The legislation, referred to as the Research Works Act, is being applauded by the Association of American Publishers, a book publishing industry trade organization that claims the NIH policy and others like it undercut the scientific publishing business, which seldom receives federal funds. “At a time when job retention, US exports, scholarly excellence, scientific integrity, and digital copyright protection are all priorities, the Research Works Act ensures the sustainability of this industry,” said Tom Allen, president and CEO of the Association of American Publishers in a statement.
Want to get your britches in a bunch, there are two stories that should help wad them up. Censoring Twitter (and that’s precisely where all of that is headed) and making opaque research which you, the taxpayer has funded to help a crony profit? Now both of those are worthy of condemnation and outrage.
I don’t understand the glee with which the left has greeted this story:
Warren Buffett is ready to call Republicans’ tax bluff. Last fall, Senator Mitch McConnell said that if Buffett were feeling “guilty” about paying too little in taxes, he should “send in a check.” The jab was in response to Buffett’s August 2011 New York Times op-ed, which made hay of the fact that our tax system is so unbalanced, Buffett (worth about $45 billion) pays a lower tax rate than his secretary. Senator John Thune promptly introduced the “Buffett Rule Act,” an option on tax forms that would allow the rich to donate more in taxes to help pay down the national debt. It was, as Buffett told me for this week’s TIME cover story, “a tax policy only a Republican could come up with.”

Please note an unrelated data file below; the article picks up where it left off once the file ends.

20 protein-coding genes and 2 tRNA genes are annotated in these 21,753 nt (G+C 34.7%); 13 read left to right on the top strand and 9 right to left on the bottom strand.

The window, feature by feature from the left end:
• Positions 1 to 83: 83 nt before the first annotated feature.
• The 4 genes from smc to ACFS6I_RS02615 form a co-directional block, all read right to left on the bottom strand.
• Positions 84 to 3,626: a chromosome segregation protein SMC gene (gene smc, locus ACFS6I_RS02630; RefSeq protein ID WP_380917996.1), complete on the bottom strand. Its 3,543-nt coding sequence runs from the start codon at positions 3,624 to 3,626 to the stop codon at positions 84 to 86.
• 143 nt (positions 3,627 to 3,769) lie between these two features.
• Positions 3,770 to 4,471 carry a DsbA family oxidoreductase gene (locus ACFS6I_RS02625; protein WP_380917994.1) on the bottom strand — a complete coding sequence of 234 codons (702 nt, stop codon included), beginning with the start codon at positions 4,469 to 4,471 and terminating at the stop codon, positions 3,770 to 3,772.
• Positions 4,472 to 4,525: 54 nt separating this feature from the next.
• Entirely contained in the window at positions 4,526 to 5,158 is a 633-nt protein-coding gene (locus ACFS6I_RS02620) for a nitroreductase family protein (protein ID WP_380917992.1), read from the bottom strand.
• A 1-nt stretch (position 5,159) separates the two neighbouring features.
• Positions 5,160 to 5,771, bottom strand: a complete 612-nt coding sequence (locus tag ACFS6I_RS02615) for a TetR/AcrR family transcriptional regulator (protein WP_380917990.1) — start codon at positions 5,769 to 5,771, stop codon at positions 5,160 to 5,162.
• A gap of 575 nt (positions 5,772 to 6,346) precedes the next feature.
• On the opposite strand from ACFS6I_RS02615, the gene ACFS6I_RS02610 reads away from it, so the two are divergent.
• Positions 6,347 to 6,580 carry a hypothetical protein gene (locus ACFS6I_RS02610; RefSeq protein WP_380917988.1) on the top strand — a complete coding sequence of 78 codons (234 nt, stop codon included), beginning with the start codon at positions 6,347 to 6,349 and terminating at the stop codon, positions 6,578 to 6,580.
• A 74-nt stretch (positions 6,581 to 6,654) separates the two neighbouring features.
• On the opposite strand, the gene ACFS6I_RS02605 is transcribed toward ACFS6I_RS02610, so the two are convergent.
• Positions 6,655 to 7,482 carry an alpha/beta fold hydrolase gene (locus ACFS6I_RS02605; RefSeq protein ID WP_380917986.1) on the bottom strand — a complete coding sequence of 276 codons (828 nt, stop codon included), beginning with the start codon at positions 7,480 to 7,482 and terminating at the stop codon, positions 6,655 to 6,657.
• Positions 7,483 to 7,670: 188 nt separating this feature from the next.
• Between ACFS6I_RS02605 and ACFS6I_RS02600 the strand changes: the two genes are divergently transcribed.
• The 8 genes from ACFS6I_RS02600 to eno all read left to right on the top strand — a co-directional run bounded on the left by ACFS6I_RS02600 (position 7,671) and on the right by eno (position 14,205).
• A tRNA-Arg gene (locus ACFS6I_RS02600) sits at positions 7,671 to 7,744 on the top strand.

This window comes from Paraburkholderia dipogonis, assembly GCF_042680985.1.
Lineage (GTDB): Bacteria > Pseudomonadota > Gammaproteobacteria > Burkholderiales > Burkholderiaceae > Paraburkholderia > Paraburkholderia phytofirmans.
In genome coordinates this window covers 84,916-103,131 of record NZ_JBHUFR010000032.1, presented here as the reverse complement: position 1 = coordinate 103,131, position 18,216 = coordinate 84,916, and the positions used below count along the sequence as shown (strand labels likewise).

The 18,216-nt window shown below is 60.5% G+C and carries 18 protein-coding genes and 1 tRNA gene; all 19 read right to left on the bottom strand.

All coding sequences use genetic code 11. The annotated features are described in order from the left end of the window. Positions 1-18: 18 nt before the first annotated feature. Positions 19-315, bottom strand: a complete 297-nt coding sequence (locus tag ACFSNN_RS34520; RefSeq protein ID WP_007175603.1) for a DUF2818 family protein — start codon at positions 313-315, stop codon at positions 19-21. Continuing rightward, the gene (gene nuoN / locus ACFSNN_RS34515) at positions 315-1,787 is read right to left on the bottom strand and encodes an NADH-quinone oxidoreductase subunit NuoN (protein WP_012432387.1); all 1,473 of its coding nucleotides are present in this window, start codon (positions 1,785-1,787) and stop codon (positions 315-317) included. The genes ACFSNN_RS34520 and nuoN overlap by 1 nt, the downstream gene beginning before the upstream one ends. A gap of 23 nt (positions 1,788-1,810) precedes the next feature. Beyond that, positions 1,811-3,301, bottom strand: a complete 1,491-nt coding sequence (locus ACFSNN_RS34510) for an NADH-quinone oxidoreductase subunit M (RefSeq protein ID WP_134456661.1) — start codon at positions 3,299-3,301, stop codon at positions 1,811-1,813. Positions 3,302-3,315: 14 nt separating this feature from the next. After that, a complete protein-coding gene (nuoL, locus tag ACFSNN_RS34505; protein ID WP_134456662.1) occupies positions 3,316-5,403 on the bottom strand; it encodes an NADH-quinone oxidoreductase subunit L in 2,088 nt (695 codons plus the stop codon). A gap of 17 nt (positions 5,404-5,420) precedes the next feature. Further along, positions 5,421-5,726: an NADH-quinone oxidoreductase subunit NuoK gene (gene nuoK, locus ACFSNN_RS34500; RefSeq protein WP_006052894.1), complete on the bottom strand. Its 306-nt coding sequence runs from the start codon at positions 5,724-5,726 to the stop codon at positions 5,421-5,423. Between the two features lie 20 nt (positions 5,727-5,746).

Still, he’s willing to take them up on it. “It restores my faith in human nature to think that there are people who have been around Washington all this time and are not yet so cynical as to think that [the deficit] can’t be solved by voluntary contributions,” he says with a chuckle. So Buffett has pledged to match 1 for 1 all such voluntary contributions made by Republican members of Congress. “And I’ll even go 3 for 1 for McConnell,” he says.
What “bluff”? I don’t recall any of the Republicans in question complaining they paid too little in taxes, do you?
Instead it was about Buffet claiming he paid to little in taxes and his further claim that he was willing to pay more. What Republicans then promptly suggested is that he do so and even provided him an address to where he could send his voluntary contribution. They also insisted that taxes were high enough for all and that Buffett should speak for himself.
Now, at least as I see it, he’s trying to wiggle out of it by citing some sort of non-existent bluff which requires payment by Republicans before he is willing to pay.
Man up Warren Buffet … You made the claim and were provided with a solution. This has nothing to do with others paying as well, this is your baby.
Put up or shut up about paying more in taxes. You’ve become more than tiresome.